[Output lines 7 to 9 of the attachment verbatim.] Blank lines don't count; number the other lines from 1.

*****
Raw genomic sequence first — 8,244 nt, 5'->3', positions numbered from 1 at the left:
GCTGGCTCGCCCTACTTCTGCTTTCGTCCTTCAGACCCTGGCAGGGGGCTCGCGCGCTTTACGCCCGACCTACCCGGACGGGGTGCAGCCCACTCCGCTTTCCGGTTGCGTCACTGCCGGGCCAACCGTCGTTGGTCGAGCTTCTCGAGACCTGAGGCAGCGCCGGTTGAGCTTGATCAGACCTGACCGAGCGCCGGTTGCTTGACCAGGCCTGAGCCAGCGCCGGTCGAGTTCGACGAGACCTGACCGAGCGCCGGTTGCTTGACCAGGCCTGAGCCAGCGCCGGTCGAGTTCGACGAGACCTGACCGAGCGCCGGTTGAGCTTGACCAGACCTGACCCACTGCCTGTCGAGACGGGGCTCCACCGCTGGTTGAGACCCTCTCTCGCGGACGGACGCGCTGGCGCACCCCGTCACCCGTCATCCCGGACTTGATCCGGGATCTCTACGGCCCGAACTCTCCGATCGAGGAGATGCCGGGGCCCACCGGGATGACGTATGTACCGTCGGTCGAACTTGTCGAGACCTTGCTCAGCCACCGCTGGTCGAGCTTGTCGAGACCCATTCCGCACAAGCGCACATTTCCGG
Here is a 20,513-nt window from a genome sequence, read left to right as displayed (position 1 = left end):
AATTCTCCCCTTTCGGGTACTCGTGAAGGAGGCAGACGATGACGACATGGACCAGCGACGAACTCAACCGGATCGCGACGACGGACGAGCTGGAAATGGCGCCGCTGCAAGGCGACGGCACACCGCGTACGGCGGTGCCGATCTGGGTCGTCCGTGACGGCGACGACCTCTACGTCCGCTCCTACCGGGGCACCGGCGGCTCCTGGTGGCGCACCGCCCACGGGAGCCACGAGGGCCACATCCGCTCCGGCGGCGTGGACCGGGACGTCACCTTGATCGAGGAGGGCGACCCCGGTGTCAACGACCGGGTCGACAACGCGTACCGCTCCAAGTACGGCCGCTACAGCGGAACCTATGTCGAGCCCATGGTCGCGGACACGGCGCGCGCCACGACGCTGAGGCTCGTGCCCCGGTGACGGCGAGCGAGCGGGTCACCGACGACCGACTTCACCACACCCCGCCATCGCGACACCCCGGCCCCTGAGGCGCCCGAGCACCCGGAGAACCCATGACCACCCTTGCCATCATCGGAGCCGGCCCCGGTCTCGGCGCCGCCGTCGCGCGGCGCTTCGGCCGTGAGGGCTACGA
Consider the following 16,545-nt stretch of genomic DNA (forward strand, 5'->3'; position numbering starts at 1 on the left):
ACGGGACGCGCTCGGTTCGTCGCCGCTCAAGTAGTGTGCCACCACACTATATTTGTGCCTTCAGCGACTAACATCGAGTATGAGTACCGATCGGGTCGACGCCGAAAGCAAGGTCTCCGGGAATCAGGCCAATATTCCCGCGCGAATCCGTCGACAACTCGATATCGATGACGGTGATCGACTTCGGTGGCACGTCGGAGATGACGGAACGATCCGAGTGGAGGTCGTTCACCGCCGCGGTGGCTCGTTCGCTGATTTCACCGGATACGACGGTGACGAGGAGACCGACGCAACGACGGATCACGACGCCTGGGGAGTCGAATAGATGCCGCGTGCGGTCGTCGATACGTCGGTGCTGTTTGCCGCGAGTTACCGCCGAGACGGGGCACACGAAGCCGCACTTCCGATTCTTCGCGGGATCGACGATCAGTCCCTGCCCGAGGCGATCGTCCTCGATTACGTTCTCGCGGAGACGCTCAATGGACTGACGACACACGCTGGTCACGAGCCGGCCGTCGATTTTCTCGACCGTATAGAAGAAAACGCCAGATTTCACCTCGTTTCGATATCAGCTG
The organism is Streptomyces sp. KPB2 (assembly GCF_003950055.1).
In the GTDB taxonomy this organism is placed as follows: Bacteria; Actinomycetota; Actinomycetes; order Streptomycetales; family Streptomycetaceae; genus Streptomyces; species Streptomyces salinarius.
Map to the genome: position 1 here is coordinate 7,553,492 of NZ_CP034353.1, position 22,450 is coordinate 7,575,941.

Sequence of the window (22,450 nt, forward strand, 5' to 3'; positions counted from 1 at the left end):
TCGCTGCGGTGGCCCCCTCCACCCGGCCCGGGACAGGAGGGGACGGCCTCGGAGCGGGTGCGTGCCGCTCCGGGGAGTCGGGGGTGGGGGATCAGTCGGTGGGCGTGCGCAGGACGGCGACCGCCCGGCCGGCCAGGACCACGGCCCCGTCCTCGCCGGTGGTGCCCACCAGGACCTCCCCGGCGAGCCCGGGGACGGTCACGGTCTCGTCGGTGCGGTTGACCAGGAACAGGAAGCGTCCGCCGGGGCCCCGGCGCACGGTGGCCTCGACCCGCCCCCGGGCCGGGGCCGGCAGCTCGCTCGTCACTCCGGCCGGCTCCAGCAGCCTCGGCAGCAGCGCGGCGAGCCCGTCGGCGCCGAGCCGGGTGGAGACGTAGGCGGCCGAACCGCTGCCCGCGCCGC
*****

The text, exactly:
The organism is Streptomyces sp. KPB2 (assembly GCF_003950055.1).
In the GTDB taxonomy this organism is placed as follows: Bacteria; Actinomycetota; Actinomycetes; order Streptomycetales; family Streptomycetaceae; genus Streptomyces; species Streptomyces salinarius.
Map to the genome: position 1 here is coordinate 7,553,492 of NZ_CP034353.1, position 22,450 is coordinate 7,575,941.